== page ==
Son of E-Mail Droppings:
Converting E-mail Into Formatted
© 2001 Washington Apple Pi Journal
Washington Apple Pi Journal, reprint
(See also "E-mail
Jon Thomason, in the accompanying article, tells you how
to create E-mail compatible text from a formatted document
created in a word processor. He originally wrote this as a
message on the Pi's bulletin board, the TCS, and then
E-mailed the message to the Journal's editorial
staff. After receiving the E-mail message, the editorial
staff was faced with an equal but opposite task: taking an
E-mail message and formatting it in a word processor prior
to sucking it up into a page layout package.
Fortunately, our unofficial motto is "Semper Gumby,"
which translates from the original Navy Latin as "Aways
flexible." Our tool for the task was Microsoft Word
2001, part of Office:mac 2001, because we'd just
installed it and because we wanted to see if our old
tried-and-true techniques (tried in older versions of
Word) still worked.
E-mail messages are ASCII (American Standard Code for
Information Exchange) text, so we didn't have to worry about
funky characters. But we did have to worry about carriage
returns at the end of every line, and extra spaces in odd
In older versions of Word, CMD-H was the keyboard
shortcut for Replace, and Word 2001 continues this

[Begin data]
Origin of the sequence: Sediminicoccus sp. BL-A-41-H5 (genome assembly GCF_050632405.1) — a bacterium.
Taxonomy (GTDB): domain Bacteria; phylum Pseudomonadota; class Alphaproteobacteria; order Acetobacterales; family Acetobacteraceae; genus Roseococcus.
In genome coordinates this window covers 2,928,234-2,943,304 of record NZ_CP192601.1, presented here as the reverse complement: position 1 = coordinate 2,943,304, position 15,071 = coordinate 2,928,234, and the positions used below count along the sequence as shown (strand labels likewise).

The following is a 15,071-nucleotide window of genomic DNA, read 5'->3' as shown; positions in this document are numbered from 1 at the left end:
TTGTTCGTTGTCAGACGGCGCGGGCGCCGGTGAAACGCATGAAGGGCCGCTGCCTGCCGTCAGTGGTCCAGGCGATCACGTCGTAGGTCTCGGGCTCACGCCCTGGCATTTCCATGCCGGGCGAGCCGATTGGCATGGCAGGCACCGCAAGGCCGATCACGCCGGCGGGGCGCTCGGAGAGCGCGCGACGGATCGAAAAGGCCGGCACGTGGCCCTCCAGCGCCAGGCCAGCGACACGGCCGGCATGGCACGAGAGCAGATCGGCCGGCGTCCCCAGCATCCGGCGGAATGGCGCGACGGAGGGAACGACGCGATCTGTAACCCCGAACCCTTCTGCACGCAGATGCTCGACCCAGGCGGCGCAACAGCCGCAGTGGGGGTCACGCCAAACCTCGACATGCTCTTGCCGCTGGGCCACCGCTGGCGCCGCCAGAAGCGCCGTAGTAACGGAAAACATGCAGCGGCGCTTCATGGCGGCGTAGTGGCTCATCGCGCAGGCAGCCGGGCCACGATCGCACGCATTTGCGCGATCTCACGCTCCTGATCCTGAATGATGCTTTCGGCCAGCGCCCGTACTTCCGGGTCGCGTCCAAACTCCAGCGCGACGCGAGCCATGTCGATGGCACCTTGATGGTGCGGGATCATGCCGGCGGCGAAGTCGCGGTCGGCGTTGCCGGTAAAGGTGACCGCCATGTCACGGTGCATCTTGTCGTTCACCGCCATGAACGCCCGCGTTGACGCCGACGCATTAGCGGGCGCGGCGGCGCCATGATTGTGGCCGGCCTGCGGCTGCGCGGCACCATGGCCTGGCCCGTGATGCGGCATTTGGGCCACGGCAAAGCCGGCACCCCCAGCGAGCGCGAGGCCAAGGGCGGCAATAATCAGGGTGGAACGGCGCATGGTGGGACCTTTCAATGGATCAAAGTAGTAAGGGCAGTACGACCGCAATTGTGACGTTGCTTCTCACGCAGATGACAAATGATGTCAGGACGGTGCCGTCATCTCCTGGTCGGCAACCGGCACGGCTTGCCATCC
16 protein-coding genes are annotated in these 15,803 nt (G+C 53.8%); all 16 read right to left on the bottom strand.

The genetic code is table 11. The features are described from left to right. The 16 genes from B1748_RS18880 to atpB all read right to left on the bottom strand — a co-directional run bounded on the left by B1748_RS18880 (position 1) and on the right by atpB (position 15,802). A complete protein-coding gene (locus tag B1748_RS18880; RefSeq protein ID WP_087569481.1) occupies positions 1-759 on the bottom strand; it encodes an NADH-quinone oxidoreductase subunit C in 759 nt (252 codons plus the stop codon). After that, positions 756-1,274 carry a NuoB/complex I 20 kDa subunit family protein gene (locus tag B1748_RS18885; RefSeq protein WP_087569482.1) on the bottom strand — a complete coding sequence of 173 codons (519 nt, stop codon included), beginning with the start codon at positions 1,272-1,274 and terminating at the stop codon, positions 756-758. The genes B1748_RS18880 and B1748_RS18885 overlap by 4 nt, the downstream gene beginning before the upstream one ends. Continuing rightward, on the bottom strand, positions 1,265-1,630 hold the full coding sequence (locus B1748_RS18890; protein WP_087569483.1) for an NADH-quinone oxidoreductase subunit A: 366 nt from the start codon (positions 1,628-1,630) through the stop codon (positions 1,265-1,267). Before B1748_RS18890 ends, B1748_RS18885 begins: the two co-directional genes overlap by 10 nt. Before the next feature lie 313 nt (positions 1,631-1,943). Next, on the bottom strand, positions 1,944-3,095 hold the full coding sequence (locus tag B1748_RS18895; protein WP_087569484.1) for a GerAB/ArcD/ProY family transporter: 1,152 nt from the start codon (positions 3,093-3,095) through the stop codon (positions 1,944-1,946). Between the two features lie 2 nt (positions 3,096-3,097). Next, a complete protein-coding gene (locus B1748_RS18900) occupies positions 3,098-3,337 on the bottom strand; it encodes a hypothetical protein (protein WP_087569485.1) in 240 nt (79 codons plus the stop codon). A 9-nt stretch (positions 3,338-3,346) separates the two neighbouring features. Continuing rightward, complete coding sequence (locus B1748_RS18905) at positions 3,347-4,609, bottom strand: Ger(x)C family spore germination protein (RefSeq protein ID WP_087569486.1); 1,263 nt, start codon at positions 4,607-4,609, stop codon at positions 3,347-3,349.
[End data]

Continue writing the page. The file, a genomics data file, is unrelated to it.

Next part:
peculiar custom. It would seem that CMD-F would be more
logical, but this brings up the Find command that just finds
things; you can't replace anything. CMD-H allows you to
search for spaces &emdash; just type in the space &emdash;
or special characters. You can search for a tab by typing
caret-T (^t) or a carriage return by searching for caret-P
Here are the steps used to reformat Jon's message:
Step 2: make sure that all paragraphs are
separated by at least two carriage returns. If they
aren't (they were), add a carriage return between
- Step 1: use Word's Indent button to
indent any paragraphs that should be indented. Jon
"indented" things with spaces, but these will be removed
Step 3: position the cursor at the start of the
document. Search for three carriage returns in a row
(^p^p^p) and replace them with two (^p^p). Repeat this
exercise until Word says it made zero
Step 4: at this point all paragraphs will have
two carriage returns between them, and only two. Now
search for double carriage returns (^p^p) and replace
them with a bullet (• -- produced with Option-8).
Step 5: at this point all remaining carriage
returns will be at the ends of lines, and these need to
be removed. Search for carriage returns (^p) and replace
them with spaces.
Step 6: the text is very difficult to read at
this point, so search for bullets (•) and replace
them with two carriage returns (^p^p). You should now
have some nice looking paragraphs again.
Step 7: next we need to remove spaces at the
start of lines, such as Jon's "indented" paragraphs. You
remove spaces at the start of lines by searching for, and
replacing, spaces after carriage returns, so
search for a carriage return and space (^p ) and replace
with just a carriage return (^p). Repeat this until Word
reports zero replacements.
Step 8: finally, search for all doubled spaces
and replace them with single spaces. Repeat until Word
reports zero replacements.
This makes more sense once you try it a few times. In
addition to Jon's article, this exercise also comes in handy
when you want to reformat badly mangled E-mail jokes. While
we used Word to do such editing, most other word processors
have similar functions. About the only tricky part is
discovering how a particular word processor handles
searching for carriage returns.